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How often can you eat treats and still be healthy?

Woman eating a chocolate biscuit

Healthy Food Guide nutritionist Claire Turnbull looks at how often we can enjoy treat foods as part of a healthy diet.

Q I often hear that it ok to have treats in moderation, or ‘occasionally’ but what does that mean? I’d love to know how often it is ok to be eating chocolate, cake, chips and other delicious goodies and still be healthy?

A To keep your body in good working order, reduce your risk of chronic diseases and support your mental wellbeing, aiming for a plant-focussed diet based on whole and minimally processed foods is the way to go.

And you can have the odd treat and still be healthy. Life is too short to deprive ourselves.

Most foods that are considered as ‘treats’ tend to be either high in free sugars, saturated fat, salt (sodium) or some combination of the three. These are nutrients that research shows we are best to limit, in order to keep ourselves well. Treats are often high in kilojoules/calories too.

How many kJ/calories do we need?

The amount of kJ/calories we need in a day, varies from person to person and depends on their age, gender and level of activity, among other things. The numbers you will see on the nutritional info panel on food packaging are based on what is considered an ‘average adult’ who needs 8700kJ (2080kcals).

How much sugar is okay to eat?

It is recommended that the ‘average adult’ has less than 10 per cent of their kJ/calories a day from free sugars which equates to 52g. Even better is to keep sugar to less than five per cent of your kJ/calories, which is 26g. For someone who is super active and needs more kJ/calories a day, the amount of sugar they are okay to have will increase as this calculation is based on a percentage.

What about saturated fat?

Based on an adult who needs 87000kJ, it is recommended to keep saturated fat to less than 24g a day.

How much sodium is too much?

It’s recommended we stick to less than 2000mg of sodium a day, regardless of your energy needs.

When it comes to working out how many treats are okay to have, it really depends on how much of this ‘budget’ of sugar, sat fat and salt you have used up in your everyday foods and how much you have left for extras. Also being mindful of the number of kJ/calories in the treat you are having.

So, if you have lashings of butter on toast in the morning (high in sodium and saturated fat), a glass of juice (high in free sugars), a full-fat milk latte (more saturated fat than trim/skim), and you keep the fat on your meat and add salt to it for dinner, you’ll likely have already have hit the upper limit for sugar, sat fat and sodium.

If you had started the day with oats, opted for a whole apple for morning tea, had a trim/skim milk coffee, trimmed the fat off your meat and didn’t add salt to your dinner, there might be a little more room in the budget for a small treat.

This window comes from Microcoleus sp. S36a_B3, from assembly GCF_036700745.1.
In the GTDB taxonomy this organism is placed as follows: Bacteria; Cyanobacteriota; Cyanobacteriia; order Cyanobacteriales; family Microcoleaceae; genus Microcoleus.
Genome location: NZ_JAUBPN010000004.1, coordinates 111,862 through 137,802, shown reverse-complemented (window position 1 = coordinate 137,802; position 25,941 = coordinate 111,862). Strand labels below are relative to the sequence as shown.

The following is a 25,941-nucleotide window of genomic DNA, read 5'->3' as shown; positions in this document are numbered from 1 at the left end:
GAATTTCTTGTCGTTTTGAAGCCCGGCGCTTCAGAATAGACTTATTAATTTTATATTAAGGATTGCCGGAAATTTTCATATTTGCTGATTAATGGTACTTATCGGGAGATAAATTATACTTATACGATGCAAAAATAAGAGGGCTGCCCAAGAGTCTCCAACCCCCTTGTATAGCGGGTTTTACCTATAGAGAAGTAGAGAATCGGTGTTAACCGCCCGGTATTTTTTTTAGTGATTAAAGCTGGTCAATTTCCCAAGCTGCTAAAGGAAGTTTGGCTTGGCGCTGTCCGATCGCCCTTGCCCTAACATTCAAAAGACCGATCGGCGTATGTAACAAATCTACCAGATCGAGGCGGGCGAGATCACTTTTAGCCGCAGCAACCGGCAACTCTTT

Here are a few examples of treats and their spend on sugar, salt, saturated fat and energy, according to Food Works NZ/AU 2019. Be mindful that the figures will vary depending on the brand/type of each of these and how big your serving size is compared to what is outlined here:

6 squares chocolate (45g)

1004kJ (240kcals), 25g sugar, 8g saturated fat and 36mg sodium.

2 scoops of chocolate ice cream (120g)

1061 kJ (253kcals), 24g sugar, 10g saturated fat and  63mg sodium.

Bag of salted chips (crisps) 50g

1010kJ (253kcals), <1g sugar, 3.8g saturated fat and 295mg sodium.

2 Tim Tams

800kJ (191kcal), 16g sugar, 5g saturated fat and 58mg sodium.

4 marshmallows

221kJ (55kcals), 11g sugar, 0g saturated fat and 4mg sodium

Slice of carrot cake with cream cheese icing (135g)

2303kJ (550kcals), 51g sugar, 9g saturated fat and 391mg sodium

150mls white wine

459kJ (110kcals), 0.5g sugar, 0g saturated fat and 36mg sodium

Large blueberry muffin (café)

210g 3205kJ (766kcals), 47g sugar, 4g saturated fat and 816mg sodium

There is no definitive guide as to how many times a day or week it is okay to have treats, but as you really want to be spending the majority of you kJ/calorie budget on foods that nourish your body and keep you well, allowing a small ‘budget’ to treats is best.

So, this could be a couple squares of chocolate a day or a few glasses of wine and dessert when you are out with friends once a week. Or it might be that you swap your daily porridge for pancakes on a Sunday morning.

Despite nutrition guidelines focusing on a ‘daily’ number, what we eat day to day varies, so it can be helpful to think about trying to balance things out over a week, to be more realistic.

Something that is important to consider as part of the conversation about treats is why you are having them in the first place. There is a very big difference between mindfully sitting down and enjoying a dessert when you friend has cooked you dinner or enjoying a scoop of ice cream at the beach, versus eating half a packet of biscuits while watching TV, or drinking alcohol every night to help relieve stress.

When it comes to kids, they need less energy, sugar, sat fat and sodium than we do as adults, so the portion size and frequency of treats needs to be balanced for them too. For more inspiration on what to feed kids, you can check out my Facebook page and our child health features.

Date modified: 20 August 2020
First published: Aug 2020


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